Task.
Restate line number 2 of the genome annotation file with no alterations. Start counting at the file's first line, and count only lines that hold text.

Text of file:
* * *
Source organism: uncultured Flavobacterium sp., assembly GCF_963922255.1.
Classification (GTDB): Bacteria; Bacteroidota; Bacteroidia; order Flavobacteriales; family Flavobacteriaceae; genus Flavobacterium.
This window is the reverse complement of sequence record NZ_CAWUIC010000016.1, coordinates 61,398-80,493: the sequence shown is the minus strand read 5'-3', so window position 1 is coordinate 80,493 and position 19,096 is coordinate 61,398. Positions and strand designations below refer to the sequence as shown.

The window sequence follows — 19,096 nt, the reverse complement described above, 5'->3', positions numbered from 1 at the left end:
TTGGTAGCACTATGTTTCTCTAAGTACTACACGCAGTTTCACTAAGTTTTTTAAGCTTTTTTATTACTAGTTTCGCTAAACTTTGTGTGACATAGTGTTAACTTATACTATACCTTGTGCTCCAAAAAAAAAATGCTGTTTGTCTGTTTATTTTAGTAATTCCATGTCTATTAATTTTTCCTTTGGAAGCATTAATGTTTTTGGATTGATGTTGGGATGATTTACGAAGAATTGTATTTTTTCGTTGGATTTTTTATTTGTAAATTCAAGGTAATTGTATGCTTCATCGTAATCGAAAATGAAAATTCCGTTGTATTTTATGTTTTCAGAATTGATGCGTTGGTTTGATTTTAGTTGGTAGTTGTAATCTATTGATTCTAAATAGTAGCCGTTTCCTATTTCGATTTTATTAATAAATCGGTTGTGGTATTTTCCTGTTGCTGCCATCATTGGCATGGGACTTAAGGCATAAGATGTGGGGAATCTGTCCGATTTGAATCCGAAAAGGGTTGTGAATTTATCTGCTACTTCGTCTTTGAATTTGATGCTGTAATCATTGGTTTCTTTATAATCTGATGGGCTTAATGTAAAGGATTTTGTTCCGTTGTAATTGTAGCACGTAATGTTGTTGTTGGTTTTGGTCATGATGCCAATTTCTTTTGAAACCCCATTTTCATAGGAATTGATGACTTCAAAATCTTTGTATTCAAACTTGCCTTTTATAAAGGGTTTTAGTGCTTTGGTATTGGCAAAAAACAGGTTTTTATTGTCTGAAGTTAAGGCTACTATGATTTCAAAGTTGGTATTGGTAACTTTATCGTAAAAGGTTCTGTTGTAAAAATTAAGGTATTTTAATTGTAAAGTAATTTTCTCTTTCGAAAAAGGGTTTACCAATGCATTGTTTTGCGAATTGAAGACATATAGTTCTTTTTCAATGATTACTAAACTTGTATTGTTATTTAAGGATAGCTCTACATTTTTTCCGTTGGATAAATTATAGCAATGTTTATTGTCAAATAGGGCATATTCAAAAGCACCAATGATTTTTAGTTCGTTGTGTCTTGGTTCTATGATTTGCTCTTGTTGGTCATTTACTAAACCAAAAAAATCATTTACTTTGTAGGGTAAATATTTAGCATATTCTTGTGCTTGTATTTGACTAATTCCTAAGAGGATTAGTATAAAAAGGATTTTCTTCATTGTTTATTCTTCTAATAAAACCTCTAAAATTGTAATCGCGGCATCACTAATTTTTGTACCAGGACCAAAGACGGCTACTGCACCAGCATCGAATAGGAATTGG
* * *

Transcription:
Classification (GTDB): Bacteria; Bacteroidota; Bacteroidia; order Flavobacteriales; family Flavobacteriaceae; genus Flavobacterium.